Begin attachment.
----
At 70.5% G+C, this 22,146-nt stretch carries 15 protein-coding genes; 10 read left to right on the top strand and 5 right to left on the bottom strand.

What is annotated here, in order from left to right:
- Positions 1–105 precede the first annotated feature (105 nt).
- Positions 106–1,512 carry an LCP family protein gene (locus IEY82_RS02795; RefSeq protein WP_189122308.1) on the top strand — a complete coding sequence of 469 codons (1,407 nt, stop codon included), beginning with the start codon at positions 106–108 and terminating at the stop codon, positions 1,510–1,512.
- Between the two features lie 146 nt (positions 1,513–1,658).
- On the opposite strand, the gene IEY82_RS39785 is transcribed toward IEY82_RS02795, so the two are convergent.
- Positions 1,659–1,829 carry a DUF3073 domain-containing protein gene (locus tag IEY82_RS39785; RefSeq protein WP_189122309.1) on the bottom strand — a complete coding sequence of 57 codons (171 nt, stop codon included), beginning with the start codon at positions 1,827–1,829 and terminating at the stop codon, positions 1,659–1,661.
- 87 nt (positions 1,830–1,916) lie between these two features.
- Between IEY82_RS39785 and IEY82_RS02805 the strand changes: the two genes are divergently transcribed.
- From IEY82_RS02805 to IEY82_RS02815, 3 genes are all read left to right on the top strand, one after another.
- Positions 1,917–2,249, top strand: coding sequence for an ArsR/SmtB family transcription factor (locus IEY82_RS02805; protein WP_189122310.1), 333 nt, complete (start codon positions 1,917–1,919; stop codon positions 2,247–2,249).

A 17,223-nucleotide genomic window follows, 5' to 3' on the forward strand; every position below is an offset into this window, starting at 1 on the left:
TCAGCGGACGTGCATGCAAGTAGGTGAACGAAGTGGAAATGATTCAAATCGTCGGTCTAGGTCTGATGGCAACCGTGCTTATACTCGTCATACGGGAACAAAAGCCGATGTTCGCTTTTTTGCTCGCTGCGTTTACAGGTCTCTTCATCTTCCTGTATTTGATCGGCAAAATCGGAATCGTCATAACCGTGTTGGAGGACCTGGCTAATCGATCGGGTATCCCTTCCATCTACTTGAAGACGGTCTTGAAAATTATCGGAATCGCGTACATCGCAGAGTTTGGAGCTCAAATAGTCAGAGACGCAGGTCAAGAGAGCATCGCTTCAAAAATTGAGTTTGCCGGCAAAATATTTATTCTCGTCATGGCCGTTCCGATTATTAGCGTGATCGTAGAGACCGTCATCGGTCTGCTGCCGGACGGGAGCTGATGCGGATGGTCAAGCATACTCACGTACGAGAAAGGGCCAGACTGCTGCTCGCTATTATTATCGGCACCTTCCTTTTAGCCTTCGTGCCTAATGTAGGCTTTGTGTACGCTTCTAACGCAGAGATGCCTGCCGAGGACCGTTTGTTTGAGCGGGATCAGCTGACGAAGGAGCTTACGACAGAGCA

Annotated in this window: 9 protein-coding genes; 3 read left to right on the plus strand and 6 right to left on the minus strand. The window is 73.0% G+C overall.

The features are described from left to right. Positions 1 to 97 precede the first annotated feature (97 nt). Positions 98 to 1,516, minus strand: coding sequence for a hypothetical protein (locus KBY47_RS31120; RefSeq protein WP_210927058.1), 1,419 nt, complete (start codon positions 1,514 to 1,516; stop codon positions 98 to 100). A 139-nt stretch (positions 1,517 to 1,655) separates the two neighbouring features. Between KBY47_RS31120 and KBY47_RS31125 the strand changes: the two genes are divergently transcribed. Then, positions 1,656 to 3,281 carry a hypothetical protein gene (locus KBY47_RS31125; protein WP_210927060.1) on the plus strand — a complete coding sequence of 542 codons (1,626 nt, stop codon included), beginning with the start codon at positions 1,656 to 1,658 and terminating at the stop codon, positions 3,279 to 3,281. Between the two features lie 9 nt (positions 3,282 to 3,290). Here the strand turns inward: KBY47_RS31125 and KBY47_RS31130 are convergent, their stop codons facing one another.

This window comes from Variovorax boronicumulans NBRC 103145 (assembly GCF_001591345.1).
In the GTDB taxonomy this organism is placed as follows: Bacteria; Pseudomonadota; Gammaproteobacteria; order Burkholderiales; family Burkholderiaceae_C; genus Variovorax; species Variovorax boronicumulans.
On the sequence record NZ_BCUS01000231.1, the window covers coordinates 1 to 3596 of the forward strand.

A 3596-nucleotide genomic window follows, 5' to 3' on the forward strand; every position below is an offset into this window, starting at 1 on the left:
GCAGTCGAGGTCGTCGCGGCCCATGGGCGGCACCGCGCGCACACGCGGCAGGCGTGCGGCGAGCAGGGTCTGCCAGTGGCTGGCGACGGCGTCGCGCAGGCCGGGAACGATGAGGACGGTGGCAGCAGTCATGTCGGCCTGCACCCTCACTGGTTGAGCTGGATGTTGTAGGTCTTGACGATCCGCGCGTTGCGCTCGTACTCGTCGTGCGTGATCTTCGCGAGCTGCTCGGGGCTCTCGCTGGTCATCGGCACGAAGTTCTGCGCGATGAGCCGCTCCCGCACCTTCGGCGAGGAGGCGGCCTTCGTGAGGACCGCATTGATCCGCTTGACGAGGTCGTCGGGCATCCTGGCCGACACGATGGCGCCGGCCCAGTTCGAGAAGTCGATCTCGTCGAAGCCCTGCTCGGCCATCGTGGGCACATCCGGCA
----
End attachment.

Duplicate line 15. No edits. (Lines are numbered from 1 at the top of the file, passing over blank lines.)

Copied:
The features are described from left to right. Positions 1 to 97 precede the first annotated feature (97 nt). Positions 98 to 1,516, minus strand: coding sequence for a hypothetical protein (locus KBY47_RS31120; RefSeq protein WP_210927058.1), 1,419 nt, complete (start codon positions 1,514 to 1,516; stop codon positions 98 to 100). A 139-nt stretch (positions 1,517 to 1,655) separates the two neighbouring features. Between KBY47_RS31120 and KBY47_RS31125 the strand changes: the two genes are divergently transcribed. Then, positions 1,656 to 3,281 carry a hypothetical protein gene (locus KBY47_RS31125; protein WP_210927060.1) on the plus strand — a complete coding sequence of 542 codons (1,626 nt, stop codon included), beginning with the start codon at positions 1,656 to 1,658 and terminating at the stop codon, positions 3,279 to 3,281. Between the two features lie 9 nt (positions 3,282 to 3,290). Here the strand turns inward: KBY47_RS31125 and KBY47_RS31130 are convergent, their stop codons facing one another.